It seems only fitting that the initial new release on the latest revival of the Impulse label features McCoy Tyner and Michael Brecker. When Impulse started out in 1960, John Coltrane and Tyner were the first artists to be signed, and when Impulse was briefly brought back by MCA in the 1980s, two of its most important albums were recordings by Brecker. There are not a lot of surprises on this quartet matchup (with bassist Avery Sharpe and drummer Aaron Scott) except perhaps for how well Tyner and Brecker mesh together.
During his years on Milestone, McCoy Tyner had the opportunity to record in a variety of settings with many of his favorite players. For this disc the innovative pianist is featured with quite an all-star crew: trumpeter Freddie Hubbard, flutist Hubert Laws, Bennie Maupin on tenor and bass clarinet, vibraphonist Bobby Hutcherson, Stanley Clarke (in a rare appearance at the time on acoustic bass), drummer Jack DeJohnette and percussionist Bill Summers. In addition to a pair of Tyner's originals, songs were contributed by Laws, DeJohnette, Hutcherson and Hubbard ("One Of Another Kind"). The music is essentially high-quality advanced modal hard bop and each of the sidemen get their opportunities to be showcased.
An interesting project that works quite well. The already-distinctive pianist McCoy Tyner utilized bassist Jimmy Garrison, drummer Elvin Jones, and two Latin percussionists to interpret a full set of Duke Ellington songs (although "Caravan" was actually composed by Juan Tizol). In addition to some well-known standards, Tyner debuted an unrecorded Ellington piece, "Searchin'," and revived "Mr. Gentle & Mr. Cool." This is an excellent outing that displays both Tyner's debt to the jazz tradition and his increasingly original style.
This is McCoy Tyner in the Blue Note studios five months after his boss of the previous six years, John Coltrane, had died. Tyner had made albums under his name during the Coltrane period, but this set for a bigger Tyner band, including the tenor saxist Bennie Maupin and trumpeter Lee Morgan represents a more radical break from the more orthodox piano trio or sax-led quartet jazz the pianist had fitfully explored since 1963.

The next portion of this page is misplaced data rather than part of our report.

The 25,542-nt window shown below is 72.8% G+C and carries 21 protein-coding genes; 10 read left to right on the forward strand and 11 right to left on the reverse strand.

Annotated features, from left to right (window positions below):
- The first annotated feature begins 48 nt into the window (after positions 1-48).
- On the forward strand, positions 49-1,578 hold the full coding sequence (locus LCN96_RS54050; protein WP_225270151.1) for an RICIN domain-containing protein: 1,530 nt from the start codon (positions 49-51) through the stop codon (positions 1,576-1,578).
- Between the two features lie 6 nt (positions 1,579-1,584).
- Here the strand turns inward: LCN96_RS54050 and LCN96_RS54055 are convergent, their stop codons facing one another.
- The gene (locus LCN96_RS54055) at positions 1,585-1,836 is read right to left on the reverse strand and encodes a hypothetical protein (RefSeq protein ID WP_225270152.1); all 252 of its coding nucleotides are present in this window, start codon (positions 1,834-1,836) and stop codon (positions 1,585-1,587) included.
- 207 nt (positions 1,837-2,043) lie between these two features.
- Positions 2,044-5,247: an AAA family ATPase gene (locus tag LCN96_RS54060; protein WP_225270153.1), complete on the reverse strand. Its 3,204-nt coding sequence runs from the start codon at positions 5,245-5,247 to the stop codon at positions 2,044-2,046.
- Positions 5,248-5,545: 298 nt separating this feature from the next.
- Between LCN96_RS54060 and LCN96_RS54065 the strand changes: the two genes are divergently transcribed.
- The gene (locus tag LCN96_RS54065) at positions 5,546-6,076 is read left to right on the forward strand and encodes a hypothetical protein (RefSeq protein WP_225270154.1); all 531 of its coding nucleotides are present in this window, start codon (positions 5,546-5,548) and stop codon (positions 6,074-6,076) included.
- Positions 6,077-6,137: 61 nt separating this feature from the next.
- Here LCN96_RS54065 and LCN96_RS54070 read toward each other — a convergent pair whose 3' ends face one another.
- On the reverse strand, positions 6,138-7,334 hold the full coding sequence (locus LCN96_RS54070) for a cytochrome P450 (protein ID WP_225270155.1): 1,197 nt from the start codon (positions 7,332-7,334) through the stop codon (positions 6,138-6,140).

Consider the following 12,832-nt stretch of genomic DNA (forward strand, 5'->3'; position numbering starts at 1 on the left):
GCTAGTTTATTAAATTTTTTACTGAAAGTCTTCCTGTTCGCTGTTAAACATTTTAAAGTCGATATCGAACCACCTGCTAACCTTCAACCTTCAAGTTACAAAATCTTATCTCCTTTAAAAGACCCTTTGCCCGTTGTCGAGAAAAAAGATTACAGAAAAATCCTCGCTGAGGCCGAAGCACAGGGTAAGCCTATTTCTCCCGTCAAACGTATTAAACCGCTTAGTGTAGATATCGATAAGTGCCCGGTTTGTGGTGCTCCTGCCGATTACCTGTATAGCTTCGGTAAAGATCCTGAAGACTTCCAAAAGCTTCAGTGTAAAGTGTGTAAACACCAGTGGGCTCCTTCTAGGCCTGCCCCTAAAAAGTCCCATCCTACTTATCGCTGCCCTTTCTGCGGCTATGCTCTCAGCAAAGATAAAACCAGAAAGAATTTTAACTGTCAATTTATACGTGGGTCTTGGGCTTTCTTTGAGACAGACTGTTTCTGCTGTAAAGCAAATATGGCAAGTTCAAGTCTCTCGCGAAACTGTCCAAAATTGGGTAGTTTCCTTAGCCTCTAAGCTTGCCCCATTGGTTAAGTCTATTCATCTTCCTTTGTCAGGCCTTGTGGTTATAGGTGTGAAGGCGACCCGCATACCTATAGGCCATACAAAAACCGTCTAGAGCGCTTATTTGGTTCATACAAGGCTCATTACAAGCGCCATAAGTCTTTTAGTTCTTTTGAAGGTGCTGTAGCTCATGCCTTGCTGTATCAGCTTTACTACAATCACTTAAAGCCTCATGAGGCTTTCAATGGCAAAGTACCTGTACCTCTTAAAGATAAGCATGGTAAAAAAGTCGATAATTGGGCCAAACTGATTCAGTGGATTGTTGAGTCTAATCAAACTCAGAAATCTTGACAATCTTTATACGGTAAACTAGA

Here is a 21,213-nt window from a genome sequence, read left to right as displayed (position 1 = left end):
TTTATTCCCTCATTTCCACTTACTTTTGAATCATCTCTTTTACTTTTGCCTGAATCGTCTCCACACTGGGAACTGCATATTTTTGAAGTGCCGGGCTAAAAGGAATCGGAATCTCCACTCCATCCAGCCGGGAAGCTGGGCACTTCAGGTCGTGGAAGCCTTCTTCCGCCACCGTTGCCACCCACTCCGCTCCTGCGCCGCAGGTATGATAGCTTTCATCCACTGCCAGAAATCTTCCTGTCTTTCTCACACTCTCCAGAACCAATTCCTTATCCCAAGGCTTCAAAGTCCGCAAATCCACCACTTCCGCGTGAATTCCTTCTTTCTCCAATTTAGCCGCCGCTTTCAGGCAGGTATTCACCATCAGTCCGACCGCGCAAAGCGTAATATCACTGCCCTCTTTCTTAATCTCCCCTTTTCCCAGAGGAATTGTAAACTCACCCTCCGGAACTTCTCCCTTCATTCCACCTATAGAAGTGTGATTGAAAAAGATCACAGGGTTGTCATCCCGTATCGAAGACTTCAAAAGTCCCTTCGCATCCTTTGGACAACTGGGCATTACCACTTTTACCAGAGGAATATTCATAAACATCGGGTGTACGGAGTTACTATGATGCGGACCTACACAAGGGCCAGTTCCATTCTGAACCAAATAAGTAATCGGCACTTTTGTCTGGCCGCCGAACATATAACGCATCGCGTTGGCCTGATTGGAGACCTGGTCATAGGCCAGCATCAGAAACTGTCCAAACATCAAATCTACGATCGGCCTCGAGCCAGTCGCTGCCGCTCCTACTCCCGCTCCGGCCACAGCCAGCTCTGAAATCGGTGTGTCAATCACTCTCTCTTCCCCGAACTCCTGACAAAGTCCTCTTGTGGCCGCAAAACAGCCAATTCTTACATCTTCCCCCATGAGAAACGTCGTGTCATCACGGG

The debut recording from McCoy Tyner's big band features the pianist's all-star 15-piece unit romping through five of his originals (including "Blues for Basie") plus Steve Turre's "Lotus Flower." With such fine soloists as tenors Junior Cook and Ricky Ford, trumpeter Kamau Adilifu, trombonist Turre, and the leader, the ensemble (which includes John Clark's French horn and the tuba of Howard Johnson) had quickly gained its own sound and the results are quite memorable and frequently exciting. Recommended.
Michael Brecker, a major influence on today's young saxophonists, shows off his own influences a bit throughout this fine modern straight-ahead set. Brecker sounds surprisingly like Stanley Turrentine on parts of "Midnight Voyage," and otherwise displays his roots in Ernie Watts and John Coltrane. With the exception of Don Grolnick's "Willie T.," the music on the CD is comprised of group originals (five by the leader) and falls into the 1990s mainstream of jazz. While the tenor saxophonist has plenty of blowing space (really letting loose on the exciting closer, "Cabin Fever"), Pat Metheny is mostly pretty restrained (in a Jim Hall bag) except for his wild solo on guitar synth during "Song for Bilbao."